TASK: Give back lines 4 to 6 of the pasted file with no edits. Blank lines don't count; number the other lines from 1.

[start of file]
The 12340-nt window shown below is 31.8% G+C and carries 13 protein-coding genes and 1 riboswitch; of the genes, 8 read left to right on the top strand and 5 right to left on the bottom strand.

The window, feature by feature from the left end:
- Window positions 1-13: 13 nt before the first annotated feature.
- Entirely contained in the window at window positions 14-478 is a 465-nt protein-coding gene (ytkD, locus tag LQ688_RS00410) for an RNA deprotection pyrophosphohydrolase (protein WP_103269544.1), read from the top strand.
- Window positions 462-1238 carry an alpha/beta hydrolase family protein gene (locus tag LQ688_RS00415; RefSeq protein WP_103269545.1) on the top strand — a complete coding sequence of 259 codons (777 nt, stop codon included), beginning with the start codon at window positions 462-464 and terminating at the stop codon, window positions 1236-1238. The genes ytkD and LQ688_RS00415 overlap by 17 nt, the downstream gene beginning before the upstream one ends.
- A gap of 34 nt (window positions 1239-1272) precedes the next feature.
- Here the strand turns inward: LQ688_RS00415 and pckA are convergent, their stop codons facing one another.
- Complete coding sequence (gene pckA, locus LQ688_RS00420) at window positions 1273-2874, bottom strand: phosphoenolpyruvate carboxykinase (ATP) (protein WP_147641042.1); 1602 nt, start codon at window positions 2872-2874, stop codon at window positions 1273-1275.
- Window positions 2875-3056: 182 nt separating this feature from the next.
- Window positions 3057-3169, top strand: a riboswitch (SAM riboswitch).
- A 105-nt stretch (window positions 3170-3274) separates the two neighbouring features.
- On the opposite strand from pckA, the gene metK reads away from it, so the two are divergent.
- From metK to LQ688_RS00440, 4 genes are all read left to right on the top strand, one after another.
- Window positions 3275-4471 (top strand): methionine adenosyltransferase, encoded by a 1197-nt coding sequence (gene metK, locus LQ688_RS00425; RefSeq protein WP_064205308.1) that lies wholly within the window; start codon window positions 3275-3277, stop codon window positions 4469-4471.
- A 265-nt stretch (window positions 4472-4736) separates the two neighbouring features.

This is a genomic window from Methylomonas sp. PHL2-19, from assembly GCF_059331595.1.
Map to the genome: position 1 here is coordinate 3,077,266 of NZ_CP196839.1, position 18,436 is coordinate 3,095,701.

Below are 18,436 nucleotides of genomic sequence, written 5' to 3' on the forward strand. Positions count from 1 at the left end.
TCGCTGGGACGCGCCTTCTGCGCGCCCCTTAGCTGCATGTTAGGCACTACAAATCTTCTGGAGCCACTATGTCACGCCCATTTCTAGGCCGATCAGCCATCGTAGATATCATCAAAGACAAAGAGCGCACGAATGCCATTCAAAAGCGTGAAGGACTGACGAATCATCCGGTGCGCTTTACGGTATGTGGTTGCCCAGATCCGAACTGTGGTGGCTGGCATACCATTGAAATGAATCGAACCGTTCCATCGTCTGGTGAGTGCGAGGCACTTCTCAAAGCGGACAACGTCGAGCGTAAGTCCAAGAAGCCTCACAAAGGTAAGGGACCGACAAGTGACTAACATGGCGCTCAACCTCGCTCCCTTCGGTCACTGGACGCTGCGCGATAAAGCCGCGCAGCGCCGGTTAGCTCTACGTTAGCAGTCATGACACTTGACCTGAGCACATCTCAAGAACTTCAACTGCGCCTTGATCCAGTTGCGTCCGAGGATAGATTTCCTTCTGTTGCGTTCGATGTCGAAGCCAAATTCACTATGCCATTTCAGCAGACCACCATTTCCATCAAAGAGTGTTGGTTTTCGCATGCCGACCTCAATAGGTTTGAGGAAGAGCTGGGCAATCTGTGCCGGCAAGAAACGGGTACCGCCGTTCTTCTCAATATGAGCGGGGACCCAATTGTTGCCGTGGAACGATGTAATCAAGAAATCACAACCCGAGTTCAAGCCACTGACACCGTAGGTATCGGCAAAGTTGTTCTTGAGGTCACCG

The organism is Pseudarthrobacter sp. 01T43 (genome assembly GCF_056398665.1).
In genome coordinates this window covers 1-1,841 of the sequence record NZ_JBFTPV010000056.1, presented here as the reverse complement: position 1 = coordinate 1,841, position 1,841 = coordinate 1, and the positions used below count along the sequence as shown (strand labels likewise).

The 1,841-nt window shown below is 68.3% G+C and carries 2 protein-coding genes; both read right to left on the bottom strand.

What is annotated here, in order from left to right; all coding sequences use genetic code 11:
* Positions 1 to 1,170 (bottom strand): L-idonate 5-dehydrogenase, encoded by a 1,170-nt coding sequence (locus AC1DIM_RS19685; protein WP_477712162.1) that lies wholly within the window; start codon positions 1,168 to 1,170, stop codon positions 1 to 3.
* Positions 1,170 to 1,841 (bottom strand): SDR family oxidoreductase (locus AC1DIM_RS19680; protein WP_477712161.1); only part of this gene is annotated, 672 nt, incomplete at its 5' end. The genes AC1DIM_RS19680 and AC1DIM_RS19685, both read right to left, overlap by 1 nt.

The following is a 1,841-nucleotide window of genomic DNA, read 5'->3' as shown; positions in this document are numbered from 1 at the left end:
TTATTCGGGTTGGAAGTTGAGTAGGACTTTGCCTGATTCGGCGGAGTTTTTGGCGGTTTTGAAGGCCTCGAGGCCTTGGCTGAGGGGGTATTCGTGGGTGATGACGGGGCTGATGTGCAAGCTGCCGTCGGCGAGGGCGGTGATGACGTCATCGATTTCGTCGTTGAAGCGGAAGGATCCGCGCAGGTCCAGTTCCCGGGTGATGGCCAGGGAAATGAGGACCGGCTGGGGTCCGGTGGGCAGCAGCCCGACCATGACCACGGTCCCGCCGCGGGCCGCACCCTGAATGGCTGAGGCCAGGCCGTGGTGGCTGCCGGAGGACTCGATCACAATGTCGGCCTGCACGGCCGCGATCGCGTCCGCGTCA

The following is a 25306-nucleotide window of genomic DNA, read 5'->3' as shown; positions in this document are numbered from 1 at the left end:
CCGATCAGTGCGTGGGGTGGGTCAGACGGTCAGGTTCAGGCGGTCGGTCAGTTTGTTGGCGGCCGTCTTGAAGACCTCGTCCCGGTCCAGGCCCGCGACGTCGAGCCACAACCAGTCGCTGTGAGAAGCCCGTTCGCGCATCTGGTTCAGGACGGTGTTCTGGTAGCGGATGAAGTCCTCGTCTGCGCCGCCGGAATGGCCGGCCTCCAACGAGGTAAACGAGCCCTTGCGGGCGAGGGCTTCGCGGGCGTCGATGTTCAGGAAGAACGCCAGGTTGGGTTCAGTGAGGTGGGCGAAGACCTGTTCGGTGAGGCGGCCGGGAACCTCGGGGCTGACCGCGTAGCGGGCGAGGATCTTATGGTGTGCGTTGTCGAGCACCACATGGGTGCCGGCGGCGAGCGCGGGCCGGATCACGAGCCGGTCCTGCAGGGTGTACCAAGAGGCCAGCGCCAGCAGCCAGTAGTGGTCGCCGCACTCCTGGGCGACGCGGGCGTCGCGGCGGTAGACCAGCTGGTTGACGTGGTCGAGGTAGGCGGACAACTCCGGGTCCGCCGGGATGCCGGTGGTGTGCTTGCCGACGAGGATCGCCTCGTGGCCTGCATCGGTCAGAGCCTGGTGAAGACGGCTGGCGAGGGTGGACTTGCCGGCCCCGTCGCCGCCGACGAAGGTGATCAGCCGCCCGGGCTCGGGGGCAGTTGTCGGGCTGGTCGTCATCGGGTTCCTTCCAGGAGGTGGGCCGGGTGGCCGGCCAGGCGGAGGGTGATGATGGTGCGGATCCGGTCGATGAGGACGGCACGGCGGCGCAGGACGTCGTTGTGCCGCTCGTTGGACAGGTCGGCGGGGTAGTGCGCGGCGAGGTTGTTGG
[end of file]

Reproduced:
- Entirely contained in the window at window positions 14-478 is a 465-nt protein-coding gene (ytkD, locus tag LQ688_RS00410) for an RNA deprotection pyrophosphohydrolase (protein WP_103269544.1), read from the top strand.
- Window positions 462-1238 carry an alpha/beta hydrolase family protein gene (locus tag LQ688_RS00415; RefSeq protein WP_103269545.1) on the top strand — a complete coding sequence of 259 codons (777 nt, stop codon included), beginning with the start codon at window positions 462-464 and terminating at the stop codon, window positions 1236-1238. The genes ytkD and LQ688_RS00415 overlap by 17 nt, the downstream gene beginning before the upstream one ends.
- A gap of 34 nt (window positions 1239-1272) precedes the next feature.